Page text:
Two of Hollywood’s biggest (in every sense of the word) action heroes have joined forces to produce (Seagal) and executive produce (Austin) a film together, and Maximum Conviction is the result.
Being a fan of both Seagal and Austin I was quite looking forwards to seeing this action-man mash up, but sadly, not long into the film, I realised I would probably have to wait a bit longer for something good to come out of these two action giants coming together under one studio roof.
Cross (Seagal) and Manning (Austin) are in the process of decommissioning a high security detention centre when a couple of women prisoners turn up needing their supervision overnight until they can be moved on. However, a group of violent mercenaries are after one of the women who is in possession of some highly classified information that their employer requires. The mercenaries therefore infiltrate the detention centre, via a specially modified garbage truck run by Trojan Systems (a bit of a giveaway there me thinks!), and all hell breaks loose as the few remaining guards, including our rugged heroes have to defend themselves and protect their prisoners. A promising start, story-wise, even if it does borrow heavily from John Carpenter’s Assault on Precinct 13, but I’m afraid, unlike the film they’re paying homage to Maximum Conviction doesn’t ever reach the same levels of tension or entertainment that Carpenter’s film does.
While the film has good action credentials it squanders them on too many routine and therefore boring shootouts mostly set in very similar looking corridors, which quickly becomes very repetitive. Steven Seagal looks like he’s eaten too many fellow cast members in between takes – he’s enormous – and this affects the audience believing him capable of being an action lead. The battle armour he has on doesn’t help either – it makes him look about four stone heavier! When he does get to fight it’s more fast-cut patter-cake rather than the proper Akido he’s world renown for. It’s a shame really as Seagal used to be able to bust some very impressive moves in his youth, but nowadays he tends to amble around like an overgrown telly-tubby with slicked back black hair and a slightly miffed expression on his face!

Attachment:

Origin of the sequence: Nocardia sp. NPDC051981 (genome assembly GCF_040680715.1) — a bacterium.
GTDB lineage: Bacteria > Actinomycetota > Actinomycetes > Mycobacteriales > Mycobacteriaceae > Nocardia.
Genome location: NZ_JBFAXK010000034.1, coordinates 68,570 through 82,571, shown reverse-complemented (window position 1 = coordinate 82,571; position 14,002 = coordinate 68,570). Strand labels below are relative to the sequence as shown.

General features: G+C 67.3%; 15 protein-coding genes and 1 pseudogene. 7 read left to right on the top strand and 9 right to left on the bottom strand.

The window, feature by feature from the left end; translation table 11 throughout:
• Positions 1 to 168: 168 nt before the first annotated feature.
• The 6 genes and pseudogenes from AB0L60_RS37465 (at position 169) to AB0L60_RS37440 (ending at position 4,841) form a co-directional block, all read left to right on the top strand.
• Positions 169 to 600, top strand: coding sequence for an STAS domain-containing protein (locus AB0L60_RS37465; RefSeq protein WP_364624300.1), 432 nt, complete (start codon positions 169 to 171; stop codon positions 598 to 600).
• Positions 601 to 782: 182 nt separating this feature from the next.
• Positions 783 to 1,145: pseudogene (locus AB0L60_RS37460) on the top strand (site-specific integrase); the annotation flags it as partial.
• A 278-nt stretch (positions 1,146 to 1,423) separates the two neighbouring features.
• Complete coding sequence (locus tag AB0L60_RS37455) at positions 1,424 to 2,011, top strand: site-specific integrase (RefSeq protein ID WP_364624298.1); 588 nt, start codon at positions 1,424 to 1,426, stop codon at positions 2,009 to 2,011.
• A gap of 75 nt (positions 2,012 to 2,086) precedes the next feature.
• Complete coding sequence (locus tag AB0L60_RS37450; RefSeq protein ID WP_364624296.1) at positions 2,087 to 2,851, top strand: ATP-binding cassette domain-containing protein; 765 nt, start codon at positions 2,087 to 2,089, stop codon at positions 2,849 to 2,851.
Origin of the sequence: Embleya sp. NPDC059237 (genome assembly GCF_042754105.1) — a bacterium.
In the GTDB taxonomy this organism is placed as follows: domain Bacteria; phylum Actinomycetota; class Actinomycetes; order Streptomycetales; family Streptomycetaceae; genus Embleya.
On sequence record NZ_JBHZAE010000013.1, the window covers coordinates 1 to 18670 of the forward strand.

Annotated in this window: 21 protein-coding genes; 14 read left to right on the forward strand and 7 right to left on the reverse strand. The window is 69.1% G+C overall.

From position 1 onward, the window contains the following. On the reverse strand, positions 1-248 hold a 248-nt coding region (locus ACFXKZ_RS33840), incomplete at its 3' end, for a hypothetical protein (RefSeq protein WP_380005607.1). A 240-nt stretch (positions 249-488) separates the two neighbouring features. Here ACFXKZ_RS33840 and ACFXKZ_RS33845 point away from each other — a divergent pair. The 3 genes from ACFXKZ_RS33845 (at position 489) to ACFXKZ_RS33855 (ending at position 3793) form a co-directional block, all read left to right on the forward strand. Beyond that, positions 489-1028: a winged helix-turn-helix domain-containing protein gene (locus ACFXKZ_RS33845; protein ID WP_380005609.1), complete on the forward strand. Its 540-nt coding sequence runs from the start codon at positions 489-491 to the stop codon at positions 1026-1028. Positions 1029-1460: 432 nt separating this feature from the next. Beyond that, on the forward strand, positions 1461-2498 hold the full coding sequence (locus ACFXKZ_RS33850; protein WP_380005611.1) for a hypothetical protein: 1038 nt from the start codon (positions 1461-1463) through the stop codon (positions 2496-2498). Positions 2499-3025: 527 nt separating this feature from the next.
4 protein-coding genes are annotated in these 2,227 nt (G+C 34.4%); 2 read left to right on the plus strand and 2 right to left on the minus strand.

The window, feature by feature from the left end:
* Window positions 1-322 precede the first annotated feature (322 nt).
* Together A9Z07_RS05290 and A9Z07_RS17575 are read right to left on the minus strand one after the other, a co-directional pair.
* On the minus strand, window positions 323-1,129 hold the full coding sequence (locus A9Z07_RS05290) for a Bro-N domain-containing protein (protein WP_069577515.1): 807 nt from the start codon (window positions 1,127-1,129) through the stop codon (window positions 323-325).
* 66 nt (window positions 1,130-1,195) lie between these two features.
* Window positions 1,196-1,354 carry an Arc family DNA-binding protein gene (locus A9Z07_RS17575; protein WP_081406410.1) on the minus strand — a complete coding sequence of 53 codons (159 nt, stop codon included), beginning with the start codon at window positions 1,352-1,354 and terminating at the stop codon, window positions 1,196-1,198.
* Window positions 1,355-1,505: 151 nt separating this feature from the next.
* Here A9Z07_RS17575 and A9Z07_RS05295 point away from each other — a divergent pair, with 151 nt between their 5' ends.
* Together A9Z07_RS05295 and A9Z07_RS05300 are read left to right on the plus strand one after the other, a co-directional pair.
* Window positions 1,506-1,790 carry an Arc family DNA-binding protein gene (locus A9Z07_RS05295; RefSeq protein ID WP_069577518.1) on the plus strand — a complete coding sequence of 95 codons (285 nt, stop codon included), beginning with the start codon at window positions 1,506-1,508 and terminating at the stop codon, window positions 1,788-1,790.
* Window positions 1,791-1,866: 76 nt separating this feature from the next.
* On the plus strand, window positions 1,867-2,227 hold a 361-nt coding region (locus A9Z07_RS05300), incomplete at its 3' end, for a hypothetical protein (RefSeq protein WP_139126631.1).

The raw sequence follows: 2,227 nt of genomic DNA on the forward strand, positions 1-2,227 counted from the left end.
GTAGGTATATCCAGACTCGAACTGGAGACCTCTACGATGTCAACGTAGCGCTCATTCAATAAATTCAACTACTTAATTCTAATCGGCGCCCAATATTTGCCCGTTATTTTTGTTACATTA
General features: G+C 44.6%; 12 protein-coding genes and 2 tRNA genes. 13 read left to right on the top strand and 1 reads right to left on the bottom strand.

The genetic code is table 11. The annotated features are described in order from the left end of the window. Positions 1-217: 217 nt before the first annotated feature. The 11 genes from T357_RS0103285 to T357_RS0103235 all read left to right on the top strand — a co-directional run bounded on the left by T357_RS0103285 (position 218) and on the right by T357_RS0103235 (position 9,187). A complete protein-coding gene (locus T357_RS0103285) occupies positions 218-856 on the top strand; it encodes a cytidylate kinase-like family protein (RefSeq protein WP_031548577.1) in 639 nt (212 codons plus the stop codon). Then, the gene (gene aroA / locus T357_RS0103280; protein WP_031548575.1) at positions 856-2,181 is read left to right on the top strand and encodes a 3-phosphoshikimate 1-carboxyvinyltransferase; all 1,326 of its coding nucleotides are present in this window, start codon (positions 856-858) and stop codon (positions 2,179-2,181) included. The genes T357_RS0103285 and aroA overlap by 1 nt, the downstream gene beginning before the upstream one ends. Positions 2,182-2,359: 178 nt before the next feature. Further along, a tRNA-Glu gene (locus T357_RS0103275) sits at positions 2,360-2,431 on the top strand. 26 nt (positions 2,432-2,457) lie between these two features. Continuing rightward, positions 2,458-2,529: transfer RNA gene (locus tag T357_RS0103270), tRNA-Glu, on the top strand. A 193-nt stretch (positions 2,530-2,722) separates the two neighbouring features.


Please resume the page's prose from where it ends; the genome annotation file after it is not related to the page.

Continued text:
Austin fares a little better, although he looks bored for the most part, as if he knows the film’s probably going to be a clunker so he can’t really be arsed! He has a couple of OK fight scenes and you can at least hear what he’s saying most of the time, unlike Seagal who seems to have taken recorded mumbling to a whole new level…
Don’t get me wrong, there is stuff to like about Maximum Conviction – it’s reasonably well shot, although the editing can be a bit annoying at times, it moves along at quite a fast pace so you never really get truly bored and there are enough scraps, gunfights and cheesy one-liners to keep most less demanding action fans satisfied. In fact the best fight sequences in the film involve secondary and younger members of the cast who at least look like they’re making a bit of an effort and want to impress their audience – maybe Seagal and Austin should have had smaller roles and let the youngsters carry the film instead; it would have been considerably better, me thinks.
Michael Parė is also a bit wasted as the main villain of the piece and his final face off with Seagal is disappointing, although, to be fair, he does come across as being a really nasty piece of work so at least he did make an effort acting-wise. However, Brit actor and martial artist, Bren Foster comes up trumps with a great fight scene toward the end of the film and Aliyah O’Brien also proves her chops in the action category pulling out some cool moves while managing to look sexy simultaneously; not an easy feat I’d say.
Maximum Conviction is an OK B-movie type of action film, but it would have been a hell of a lot better had it’s main stars had a bit more conviction in their respective roles – see what I did there! I just hope that Austin comes up with another Recoil soon and Seagal pulls his finger out, loses a bit of weight and comes up with something as decent as his best more recent film, A Dangerous Man.
Maximum Conviction is out at the moment on the StudioCanal label. The DVD has no extras – not even a trailer – so is a pretty poor package really.
Reviewer: Justin Richards